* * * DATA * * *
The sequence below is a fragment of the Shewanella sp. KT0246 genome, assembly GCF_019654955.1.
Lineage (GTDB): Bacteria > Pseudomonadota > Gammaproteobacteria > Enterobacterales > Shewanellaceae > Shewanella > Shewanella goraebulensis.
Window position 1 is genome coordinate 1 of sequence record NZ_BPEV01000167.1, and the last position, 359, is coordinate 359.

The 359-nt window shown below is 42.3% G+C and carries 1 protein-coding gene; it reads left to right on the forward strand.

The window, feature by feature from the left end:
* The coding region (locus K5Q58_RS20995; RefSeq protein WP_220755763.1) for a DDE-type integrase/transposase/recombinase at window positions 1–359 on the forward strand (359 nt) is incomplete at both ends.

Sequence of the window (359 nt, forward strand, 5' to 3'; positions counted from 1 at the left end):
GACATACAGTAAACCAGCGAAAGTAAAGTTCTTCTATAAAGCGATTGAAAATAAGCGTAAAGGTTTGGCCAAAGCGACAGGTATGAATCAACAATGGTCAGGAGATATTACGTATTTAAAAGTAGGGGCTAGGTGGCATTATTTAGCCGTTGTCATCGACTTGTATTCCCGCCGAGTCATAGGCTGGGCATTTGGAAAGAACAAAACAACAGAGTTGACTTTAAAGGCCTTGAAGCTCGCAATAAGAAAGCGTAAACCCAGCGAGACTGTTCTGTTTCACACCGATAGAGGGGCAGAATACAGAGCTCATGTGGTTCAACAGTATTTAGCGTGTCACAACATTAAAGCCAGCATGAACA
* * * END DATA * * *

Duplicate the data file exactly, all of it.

The sequence below is a fragment of the Shewanella sp. KT0246 genome, assembly GCF_019654955.1.
Lineage (GTDB): Bacteria > Pseudomonadota > Gammaproteobacteria > Enterobacterales > Shewanellaceae > Shewanella > Shewanella goraebulensis.
Window position 1 is genome coordinate 1 of sequence record NZ_BPEV01000167.1, and the last position, 359, is coordinate 359.

The 359-nt window shown below is 42.3% G+C and carries 1 protein-coding gene; it reads left to right on the forward strand.

The window, feature by feature from the left end:
* The coding region (locus K5Q58_RS20995; RefSeq protein WP_220755763.1) for a DDE-type integrase/transposase/recombinase at window positions 1–359 on the forward strand (359 nt) is incomplete at both ends.

Sequence of the window (359 nt, forward strand, 5' to 3'; positions counted from 1 at the left end):
GACATACAGTAAACCAGCGAAAGTAAAGTTCTTCTATAAAGCGATTGAAAATAAGCGTAAAGGTTTGGCCAAAGCGACAGGTATGAATCAACAATGGTCAGGAGATATTACGTATTTAAAAGTAGGGGCTAGGTGGCATTATTTAGCCGTTGTCATCGACTTGTATTCCCGCCGAGTCATAGGCTGGGCATTTGGAAAGAACAAAACAACAGAGTTGACTTTAAAGGCCTTGAAGCTCGCAATAAGAAAGCGTAAACCCAGCGAGACTGTTCTGTTTCACACCGATAGAGGGGCAGAATACAGAGCTCATGTGGTTCAACAGTATTTAGCGTGTCACAACATTAAAGCCAGCATGAACA